== No Subject ==

Tony Hollick (anduril@cix.compulink.co.uk)
Sat, 6 Dec 97 21:14 GMT0



Political Notes No. 128

ISSN 0267-7059 & ISBN 1 85637 339 8

An occasional publication of the Libertarian Alliance,
25 Chapter Chambers, Esterbrooke Street, London SW1P 4NN, England.

(c) 1996: Libertarian Alliance; Robin Ramsay

This publication is the text of a lecture delivered to 'Unconvention
96', which was organised by the 'Fortean Times', at the Institute of
Education, London, April 20th 1996.

Robin Ramsay is the editor and publisher of 'Lobster'. he is
co-author of 'Wilson and the Secret State' (Fourth Estate, London,
1991) and has written widely for the radical media

The views expressed in this publication are those of its author, and
not necessarily those of the Libertarian Alliance, its Committee,
Advisory Council or subscribers.

LA Director: Chris R. Tame



Conspiracy theories certainly are sexy at the moment. Linda Thompson,
the American lawyer who is the public spokesperson for the so-called
militias, the people in the backwoods of America who think Bill
Clinton is trying to usher in an America Reich, got half an hour on
BBC TV last autumn. Look at the impact of 'The X Files'. I've been
contacted by five or six TV companies in the past six months - two
last week - all interested in making programmes about conspiracy
theories. I even got a call from the Big Breakfast Show, from a
researcher who had no idea who I was, asking me if I'd like to appear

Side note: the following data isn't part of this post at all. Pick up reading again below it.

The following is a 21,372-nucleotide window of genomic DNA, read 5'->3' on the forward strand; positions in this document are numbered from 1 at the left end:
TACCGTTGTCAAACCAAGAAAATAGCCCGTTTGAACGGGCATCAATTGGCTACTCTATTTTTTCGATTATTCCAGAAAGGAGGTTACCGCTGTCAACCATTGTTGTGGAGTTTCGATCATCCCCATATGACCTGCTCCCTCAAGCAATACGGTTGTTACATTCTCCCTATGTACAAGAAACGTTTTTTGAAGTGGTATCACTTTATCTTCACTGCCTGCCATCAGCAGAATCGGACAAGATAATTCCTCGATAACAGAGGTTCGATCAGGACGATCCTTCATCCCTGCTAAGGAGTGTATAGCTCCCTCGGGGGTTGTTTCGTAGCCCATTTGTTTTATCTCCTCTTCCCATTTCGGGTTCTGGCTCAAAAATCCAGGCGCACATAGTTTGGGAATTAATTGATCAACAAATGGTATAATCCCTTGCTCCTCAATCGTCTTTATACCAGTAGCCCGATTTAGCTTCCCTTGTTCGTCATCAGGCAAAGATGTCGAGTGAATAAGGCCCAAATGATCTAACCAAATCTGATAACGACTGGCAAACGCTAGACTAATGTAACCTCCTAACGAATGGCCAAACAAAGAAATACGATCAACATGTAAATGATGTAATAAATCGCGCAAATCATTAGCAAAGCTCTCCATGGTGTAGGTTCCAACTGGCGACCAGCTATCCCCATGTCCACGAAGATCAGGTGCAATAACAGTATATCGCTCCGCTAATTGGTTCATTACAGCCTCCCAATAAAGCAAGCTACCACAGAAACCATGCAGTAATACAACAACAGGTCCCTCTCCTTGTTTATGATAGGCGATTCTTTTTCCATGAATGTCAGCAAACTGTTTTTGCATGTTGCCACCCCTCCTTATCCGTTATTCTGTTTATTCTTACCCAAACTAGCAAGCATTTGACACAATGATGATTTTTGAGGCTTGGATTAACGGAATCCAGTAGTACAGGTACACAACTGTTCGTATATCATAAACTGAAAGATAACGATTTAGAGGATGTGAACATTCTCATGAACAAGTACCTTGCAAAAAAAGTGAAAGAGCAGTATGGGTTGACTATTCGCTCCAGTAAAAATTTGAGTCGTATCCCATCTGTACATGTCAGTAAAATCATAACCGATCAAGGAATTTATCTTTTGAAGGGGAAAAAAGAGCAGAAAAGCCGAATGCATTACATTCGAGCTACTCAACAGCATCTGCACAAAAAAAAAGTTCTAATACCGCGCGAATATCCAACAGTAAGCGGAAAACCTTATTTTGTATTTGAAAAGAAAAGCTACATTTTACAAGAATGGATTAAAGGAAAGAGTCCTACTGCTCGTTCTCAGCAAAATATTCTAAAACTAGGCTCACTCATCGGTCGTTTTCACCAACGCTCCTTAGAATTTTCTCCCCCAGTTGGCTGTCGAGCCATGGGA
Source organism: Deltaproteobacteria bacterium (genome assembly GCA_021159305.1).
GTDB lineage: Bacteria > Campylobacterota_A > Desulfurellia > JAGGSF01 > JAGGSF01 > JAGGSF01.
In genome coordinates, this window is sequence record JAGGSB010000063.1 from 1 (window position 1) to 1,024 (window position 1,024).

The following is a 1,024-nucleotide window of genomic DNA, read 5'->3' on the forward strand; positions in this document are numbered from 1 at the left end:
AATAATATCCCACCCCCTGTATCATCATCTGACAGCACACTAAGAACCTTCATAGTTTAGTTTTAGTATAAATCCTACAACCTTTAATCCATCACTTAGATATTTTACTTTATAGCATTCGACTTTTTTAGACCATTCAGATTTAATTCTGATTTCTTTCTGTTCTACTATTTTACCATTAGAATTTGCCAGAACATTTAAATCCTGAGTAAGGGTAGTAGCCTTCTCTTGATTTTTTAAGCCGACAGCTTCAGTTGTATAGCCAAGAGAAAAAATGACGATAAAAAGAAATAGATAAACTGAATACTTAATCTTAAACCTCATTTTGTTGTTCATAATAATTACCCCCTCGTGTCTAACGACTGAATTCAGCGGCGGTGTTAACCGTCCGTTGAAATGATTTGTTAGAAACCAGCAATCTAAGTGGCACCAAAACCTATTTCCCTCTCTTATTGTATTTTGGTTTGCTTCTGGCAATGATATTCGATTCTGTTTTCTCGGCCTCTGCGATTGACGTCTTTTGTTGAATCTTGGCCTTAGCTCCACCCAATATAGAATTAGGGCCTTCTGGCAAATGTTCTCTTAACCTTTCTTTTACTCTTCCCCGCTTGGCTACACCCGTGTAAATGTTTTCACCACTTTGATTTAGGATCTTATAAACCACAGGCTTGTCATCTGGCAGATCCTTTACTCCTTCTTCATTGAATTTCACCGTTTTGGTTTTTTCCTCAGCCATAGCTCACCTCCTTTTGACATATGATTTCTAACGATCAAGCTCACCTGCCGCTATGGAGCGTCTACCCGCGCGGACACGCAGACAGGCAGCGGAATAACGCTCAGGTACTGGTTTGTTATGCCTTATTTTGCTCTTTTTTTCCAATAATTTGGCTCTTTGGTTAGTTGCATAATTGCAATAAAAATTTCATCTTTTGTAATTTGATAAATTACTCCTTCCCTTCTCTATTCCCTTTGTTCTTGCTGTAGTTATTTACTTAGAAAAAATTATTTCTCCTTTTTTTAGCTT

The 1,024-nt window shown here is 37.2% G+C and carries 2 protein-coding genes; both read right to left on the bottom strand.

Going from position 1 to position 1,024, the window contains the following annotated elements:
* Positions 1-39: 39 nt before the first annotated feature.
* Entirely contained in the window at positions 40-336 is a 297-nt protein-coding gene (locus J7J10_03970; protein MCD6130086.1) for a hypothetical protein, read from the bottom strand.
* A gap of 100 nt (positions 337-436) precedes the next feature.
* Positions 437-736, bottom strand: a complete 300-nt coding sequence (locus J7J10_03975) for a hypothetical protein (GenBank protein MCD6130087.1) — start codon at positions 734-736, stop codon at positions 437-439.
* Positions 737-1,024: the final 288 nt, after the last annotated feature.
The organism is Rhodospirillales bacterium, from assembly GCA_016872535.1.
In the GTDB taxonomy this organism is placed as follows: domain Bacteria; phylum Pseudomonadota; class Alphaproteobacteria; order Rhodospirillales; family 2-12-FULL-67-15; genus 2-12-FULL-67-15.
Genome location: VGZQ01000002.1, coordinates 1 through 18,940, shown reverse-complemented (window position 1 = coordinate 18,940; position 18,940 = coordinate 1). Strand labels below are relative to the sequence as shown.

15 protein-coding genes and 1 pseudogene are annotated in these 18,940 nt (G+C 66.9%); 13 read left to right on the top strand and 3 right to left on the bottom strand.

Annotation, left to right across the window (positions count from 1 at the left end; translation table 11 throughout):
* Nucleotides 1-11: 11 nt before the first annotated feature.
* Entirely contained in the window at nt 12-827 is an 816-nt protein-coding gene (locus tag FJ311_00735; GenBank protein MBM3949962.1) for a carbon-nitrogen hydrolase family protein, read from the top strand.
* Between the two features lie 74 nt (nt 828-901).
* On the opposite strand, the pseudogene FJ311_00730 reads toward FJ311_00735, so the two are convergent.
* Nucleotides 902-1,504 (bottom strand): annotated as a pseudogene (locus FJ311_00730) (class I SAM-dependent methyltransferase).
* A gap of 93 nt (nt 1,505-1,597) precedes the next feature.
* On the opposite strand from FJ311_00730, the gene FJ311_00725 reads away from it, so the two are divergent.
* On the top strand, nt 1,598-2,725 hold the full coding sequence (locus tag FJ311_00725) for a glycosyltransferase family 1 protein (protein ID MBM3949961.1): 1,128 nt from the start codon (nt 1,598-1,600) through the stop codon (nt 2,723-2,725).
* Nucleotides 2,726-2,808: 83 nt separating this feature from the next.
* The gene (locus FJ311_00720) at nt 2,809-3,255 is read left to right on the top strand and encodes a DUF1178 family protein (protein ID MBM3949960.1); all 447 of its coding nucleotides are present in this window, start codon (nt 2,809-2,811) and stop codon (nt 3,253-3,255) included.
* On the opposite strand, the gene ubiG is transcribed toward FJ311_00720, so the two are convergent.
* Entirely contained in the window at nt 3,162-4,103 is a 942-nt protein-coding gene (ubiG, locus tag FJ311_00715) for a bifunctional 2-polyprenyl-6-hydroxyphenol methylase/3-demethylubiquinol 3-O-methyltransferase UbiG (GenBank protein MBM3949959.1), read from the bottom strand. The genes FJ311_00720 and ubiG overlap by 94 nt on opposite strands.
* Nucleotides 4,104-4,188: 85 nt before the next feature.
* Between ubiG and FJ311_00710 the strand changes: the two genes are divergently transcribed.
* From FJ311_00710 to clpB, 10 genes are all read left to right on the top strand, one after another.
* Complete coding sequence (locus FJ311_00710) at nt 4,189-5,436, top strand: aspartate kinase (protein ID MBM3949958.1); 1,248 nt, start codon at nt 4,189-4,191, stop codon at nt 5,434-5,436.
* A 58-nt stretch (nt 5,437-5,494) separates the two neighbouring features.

on it. He'd seen me billed as speaking here. The first thing of
consequence that he asked me was: "What is the weirdest conspiracy
theory you've come across recently?" He wanted me to appear on this
wacky morning show and tell the viewers something wacky.

I said, I didn't think I was quite what the Big Breakfast was looking
for. He asked me what kind of magazine 'Lobster' was. (He'd never
heard of it, of course.) I said it had no pictures and that I'd once
published an article in it about the Moonies and the Korean CIA,
which had two hundred and sixty two footnotes, citing work in five
languages. I could hear his interest waning. I sent him a few copies
of 'Lobster' anyway; and - guess what? - he never called back.

Compare and contrast this situation with, say, 1963. Who was
interested in conspiracy theories in 1963? In the UK, a handful of
disgruntled racist Tories - the League of Empire Loyalists - and
little groups of Hitler lovers clinging to the old Jewish banking,
world domination myth. In the US, the John Birch Society and a
handful of old time anti-Semites and American Hitler freaks.
Conspiracy theories were out on the margin of the margins in 1963.
Last year - was it? - on 'The X Files', one of the FBI agents
dismissed someone as "one of the people who believe Elvis is dead".
(Or so I have been told; I've never watched an entire episode of 'The
X Files'.)

These days we've got conspiracy theories everywhere; and about almost


Here are a few choice examples from the last few months - this is the
stuff the Big Breakfast show wanted to hear about.

Two conspiracy theory books about the OJ Simpson case appeared in the
Tom Davis catalogue in December. In the interesting one, the Davis
catalogue summary says, the FBI blacklisted bar applicants - i.e.
would-be lawyers - because of anti-war activities. Unemployed for
years, these unemployed lawyers assassinated Nicole Simpson and
framed OJ Simpson to compel the FBI to disclose the blacklist. Only
in America, with one million lawyers, the home of the lawyer joke,
would someone imagine a murderous cabal of unemployed lawyers!

Nearer to home (but nearly as far off the planet) somebody called
Michael Todd, who lives in Selby, in Yorkshire, for a mere #95, is
offering to provide evidence of a world-wide conspiracy called
Operation PELT, with a secret HQ in Ireland and thirty offices
world-wide. The aim of PELT, by the way, is to destroy the entire
alternative movement; health, green, eco etc. I wrote asking for
evidence, but did not get a reply.

The Administrator of the anti-fluoride, National Pure Water
Association wrote to me suggesting that the reason for the